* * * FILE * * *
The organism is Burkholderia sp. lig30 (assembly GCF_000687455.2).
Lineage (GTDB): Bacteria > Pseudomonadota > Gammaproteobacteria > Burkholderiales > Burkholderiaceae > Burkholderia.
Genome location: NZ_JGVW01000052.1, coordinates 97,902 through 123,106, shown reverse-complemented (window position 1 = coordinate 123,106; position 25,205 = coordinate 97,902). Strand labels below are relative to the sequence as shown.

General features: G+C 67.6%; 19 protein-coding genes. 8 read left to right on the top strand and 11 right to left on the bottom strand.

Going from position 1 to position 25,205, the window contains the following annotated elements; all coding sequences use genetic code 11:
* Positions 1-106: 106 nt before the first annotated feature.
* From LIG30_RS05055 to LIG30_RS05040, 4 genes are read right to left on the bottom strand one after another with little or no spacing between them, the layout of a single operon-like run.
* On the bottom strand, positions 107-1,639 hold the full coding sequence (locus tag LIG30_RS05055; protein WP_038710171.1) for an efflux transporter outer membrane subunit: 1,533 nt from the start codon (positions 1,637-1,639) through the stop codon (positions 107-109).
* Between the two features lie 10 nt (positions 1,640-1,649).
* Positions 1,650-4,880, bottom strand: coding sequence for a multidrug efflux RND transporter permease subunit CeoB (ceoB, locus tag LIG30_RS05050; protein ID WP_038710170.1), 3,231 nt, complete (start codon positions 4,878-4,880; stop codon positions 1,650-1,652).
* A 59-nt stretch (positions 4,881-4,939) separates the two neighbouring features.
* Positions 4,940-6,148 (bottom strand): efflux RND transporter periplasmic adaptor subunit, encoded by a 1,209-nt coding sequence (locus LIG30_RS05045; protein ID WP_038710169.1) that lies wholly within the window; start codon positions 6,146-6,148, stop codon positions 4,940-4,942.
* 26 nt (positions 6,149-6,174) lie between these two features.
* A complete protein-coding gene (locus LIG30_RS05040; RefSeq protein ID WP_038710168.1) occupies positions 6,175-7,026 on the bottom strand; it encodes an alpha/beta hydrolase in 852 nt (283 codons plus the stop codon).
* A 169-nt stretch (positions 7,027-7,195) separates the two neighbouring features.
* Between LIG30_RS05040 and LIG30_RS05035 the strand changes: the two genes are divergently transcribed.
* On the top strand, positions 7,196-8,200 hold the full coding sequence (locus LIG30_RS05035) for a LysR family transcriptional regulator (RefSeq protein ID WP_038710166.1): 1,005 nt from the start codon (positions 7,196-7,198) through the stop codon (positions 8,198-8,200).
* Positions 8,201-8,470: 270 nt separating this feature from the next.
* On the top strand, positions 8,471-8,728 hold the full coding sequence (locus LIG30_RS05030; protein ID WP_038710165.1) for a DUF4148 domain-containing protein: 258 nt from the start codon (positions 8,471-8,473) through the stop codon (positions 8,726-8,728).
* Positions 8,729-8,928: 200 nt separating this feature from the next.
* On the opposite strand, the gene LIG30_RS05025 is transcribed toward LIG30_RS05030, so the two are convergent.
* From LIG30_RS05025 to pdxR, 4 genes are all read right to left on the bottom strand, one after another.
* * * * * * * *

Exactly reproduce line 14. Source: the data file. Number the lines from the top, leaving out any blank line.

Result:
* A complete protein-coding gene (locus LIG30_RS05040; RefSeq protein ID WP_038710168.1) occupies positions 6,175-7,026 on the bottom strand; it encodes an alpha/beta hydrolase in 852 nt (283 codons plus the stop codon).